Where I have reservations is in balance and integration of these quite disparate elements, integration that does not fully work so the book occasionally is less than the sum of its parts, while as mentioned the military aspect becomes somewhat repetitive at the end; also as in most fantasies, the separation of the main hero and his love interest looks really artificial (but this is true to some extent in Blood Song and Mage's Blood, only LE Modesitt not shying away from married heroes with children...); the end of The Red Knight is actually superb as it goes beyond solving the main storyline and setting up the next book The Fell Sword (about which Miles told me he is on page 423 as of a few days ago), but also brings new main players into focus and has a "conversation" for the ages.

Overall, an excellent debut that I hope will find its audience as it combines a few things that usually stay separate in fiction, while I am convinced the technical aspects will only get better as the series progresses.

You can see excellent artwork with all characters on the author's page HERE

http://www.traitorson.com/artwork/


FBC Review here; mostly the above with more detail and of course much more coherence

http://fantasybookcritic.blogspot.com...
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Comments (showing 1-10 of 10) (10 new)

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the_cat Well well... any idea if this Miles Cameron is related to Christian Cameron? Living in Toronto, reenactor weapons expert... ***scratches head


message 2: by Liviu (last edited Sep 19, 2012 05:35AM) (new) - rated it 5 stars

Liviu I have no idea and did not even think of it - did not know the above facts and otherwise Cameron is a fairly common name; will look into


message 3: by David (new) - added it

David "Miles Cameron is a pseudonym for a writer of historical fiction." Saw that on one of the Amazon pages I think. Trying to figure out who he really is!


Liviu well, if the supposition we make here turns out to be true this book has jumped a few notches and will try to get a copy asap from Orbit and of course buy the UK from Gollancz on publication - usually one could easily tell from the writing btw even when the pseudonyms are guarded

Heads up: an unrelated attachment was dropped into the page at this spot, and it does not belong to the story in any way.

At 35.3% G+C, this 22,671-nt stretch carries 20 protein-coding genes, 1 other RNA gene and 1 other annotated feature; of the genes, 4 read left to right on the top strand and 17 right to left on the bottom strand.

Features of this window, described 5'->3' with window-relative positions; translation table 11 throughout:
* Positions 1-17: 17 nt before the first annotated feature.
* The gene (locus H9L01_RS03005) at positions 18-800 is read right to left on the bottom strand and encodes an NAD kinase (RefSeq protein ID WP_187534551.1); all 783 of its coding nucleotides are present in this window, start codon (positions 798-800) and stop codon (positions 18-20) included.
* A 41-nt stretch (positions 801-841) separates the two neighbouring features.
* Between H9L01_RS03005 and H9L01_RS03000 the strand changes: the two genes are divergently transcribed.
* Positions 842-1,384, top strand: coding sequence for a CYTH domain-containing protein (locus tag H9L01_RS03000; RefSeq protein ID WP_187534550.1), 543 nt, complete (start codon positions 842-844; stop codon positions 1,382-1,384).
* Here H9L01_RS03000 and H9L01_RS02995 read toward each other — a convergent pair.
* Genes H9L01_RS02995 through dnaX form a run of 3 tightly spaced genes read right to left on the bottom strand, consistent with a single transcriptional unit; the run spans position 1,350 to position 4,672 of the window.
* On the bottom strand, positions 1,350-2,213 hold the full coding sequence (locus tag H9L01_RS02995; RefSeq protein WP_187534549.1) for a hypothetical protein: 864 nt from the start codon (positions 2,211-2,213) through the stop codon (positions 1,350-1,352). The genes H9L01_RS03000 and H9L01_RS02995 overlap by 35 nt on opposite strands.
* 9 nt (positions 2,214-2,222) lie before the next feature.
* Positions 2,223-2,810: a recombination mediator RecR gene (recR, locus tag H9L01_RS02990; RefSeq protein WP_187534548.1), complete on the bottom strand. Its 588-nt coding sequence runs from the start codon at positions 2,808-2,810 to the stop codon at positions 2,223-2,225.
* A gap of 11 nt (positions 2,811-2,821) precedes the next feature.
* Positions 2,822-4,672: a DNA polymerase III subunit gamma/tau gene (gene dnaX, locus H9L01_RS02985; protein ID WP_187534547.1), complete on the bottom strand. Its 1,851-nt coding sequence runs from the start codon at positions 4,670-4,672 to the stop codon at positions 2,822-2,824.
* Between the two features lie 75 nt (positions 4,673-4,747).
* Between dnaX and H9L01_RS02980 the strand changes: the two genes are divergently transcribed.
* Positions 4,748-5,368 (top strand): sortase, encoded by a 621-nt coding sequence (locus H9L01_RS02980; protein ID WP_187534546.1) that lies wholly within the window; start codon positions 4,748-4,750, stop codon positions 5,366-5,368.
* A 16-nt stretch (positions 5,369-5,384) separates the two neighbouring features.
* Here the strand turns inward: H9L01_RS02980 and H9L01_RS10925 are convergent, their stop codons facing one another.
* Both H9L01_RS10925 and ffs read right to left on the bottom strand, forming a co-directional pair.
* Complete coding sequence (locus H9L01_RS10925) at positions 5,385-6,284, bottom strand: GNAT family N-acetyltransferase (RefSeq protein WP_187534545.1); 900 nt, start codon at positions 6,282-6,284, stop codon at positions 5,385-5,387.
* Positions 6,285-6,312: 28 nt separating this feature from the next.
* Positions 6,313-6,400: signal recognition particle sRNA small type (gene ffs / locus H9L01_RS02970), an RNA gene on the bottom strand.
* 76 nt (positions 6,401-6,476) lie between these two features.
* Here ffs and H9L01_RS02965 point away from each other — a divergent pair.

here is the Amazon quote btw

"Miles Cameron is a full time writer who lives in Canada with his family. He also writes historical fiction under another name. THE RED KNIGHT is his fantasy debut."


message 5: by Liviu (last edited Sep 20, 2012 10:18AM) (new) - rated it 5 stars

Liviu Here is the biography of "Miles Cameron"

http://www.traitorson.com/the-writer/

And forgot to add - here is the biography of Christian Cameron:

http://www.hippeis.com/biography.html


the_cat CC posted recently an update on his website http://www.hippeis.com/ and around half way he says "and a 'secret' project which will be out later this year... "

This is not a book that calls to me too much per se. But if CC has written it I'm very interested.
He must have a clone writing 24/7...


Liviu to be honest, I was not sure that much about it as fantasy per se though I would have given it a try, but as it is quite likely that Miles Cameron is Christian Cameron's pseudonym (even the Gollancz page makes it clear that Miles Cameron is a full time author writing historical fiction under a different name), this became a huge asap and the fantasy debut of the year and I plan to cover it extensively on FBC


message 8: by David (new) - added it

David I'm definitely picking up Red Knight and I just got a copy of Vlad. I've not read CC yet, but as my tastes closely follow your own, Liviu, I'm sure I'll enjoy both :)


message 9: by Chris (new)

Chris I have no comment to make at this time... :) but I certainly have spent a lot of time reading Medieval romances lately. And you might want to check out 'The Green Squire' on Facebook.


Liviu Thank you for the comment; definitely a hugely awaited book and one I plan to read asap and review it here, on FBC...